Is the predicted crisis this winter a failure of policy, the market, or both?
Richard Stavros is Fortnightly's Executive Editor.
The energy industry has known for quite some time now that domestic production of natural gas this century never would keep up with demand. Why else would Congress have made such great efforts in the Energy Policy Act of 2005 (EPACT) to promote more domestic drilling and infrastructure development-including construction of LNG terminals?
Alas, we may need to wait several years before EPACT makes a dent in this gloomy supply picture. Meanwhile, we'll likely have to endure a few more press releases and communiqués—some coming even from the White House—suggesting that the experts only now have awakened to the specter of price spikes and shortages.
For example, with respect to natural gas and gasoline, President Bush has urged conservation of energy resources on several occasions in the last two months—a complete policy reversal that has been equated to President Jimmy Carter's "cardigan sweater" approach to energy crises.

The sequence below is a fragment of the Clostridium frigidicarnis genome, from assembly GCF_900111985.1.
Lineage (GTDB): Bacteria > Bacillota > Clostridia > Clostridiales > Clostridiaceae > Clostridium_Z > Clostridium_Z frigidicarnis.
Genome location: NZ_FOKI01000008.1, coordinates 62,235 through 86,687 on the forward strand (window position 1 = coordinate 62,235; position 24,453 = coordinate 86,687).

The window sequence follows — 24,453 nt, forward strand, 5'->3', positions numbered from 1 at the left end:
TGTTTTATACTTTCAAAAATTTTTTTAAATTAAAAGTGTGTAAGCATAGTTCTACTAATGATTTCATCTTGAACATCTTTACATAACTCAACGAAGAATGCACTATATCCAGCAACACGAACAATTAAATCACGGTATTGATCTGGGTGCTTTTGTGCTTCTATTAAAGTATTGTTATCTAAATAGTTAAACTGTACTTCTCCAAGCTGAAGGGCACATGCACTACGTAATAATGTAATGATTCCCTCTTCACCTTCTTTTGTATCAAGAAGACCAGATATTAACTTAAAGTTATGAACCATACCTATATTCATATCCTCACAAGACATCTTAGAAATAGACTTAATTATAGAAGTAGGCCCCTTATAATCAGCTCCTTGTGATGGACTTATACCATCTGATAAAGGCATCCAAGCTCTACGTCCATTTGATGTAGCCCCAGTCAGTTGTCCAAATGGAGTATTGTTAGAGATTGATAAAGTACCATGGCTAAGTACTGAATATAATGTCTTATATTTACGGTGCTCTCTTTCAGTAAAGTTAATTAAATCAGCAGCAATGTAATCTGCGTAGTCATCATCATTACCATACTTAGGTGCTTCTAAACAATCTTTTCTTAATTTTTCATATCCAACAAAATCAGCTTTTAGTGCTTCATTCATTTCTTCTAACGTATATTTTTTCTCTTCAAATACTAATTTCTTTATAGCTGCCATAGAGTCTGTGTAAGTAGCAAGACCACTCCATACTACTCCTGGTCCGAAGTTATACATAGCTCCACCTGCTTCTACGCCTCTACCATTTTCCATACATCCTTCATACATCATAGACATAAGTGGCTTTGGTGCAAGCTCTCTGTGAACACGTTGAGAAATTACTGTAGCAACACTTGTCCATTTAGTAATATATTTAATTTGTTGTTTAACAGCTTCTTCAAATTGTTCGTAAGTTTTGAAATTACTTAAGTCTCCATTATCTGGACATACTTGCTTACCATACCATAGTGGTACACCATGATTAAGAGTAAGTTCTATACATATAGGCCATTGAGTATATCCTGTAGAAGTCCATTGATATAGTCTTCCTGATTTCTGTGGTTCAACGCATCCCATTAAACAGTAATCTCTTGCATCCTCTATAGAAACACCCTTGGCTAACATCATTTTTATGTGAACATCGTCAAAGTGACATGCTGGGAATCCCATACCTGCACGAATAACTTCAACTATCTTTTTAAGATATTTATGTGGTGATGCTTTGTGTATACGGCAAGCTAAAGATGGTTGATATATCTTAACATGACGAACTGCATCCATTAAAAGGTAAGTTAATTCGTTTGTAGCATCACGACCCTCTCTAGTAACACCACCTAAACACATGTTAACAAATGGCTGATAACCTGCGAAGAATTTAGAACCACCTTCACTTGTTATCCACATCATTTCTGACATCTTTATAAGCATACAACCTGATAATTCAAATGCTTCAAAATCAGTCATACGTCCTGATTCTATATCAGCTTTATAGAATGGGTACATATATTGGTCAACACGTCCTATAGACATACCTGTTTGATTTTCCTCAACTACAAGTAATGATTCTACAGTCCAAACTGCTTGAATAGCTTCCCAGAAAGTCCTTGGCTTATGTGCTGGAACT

Furthermore, several state public utility commissions (PUCs) have issued warnings of a doubling of natural-gas bills in parts of the Northeast and other places. Electric bills also are predicted to increase by one third as a result of reliance on gas-fired power in certain regions.
On Oct. 7, the price of natural gas for November delivery closed at $13.38/MMBTU on the New York Mercantile Exchange. That was up 90 percent from the year before.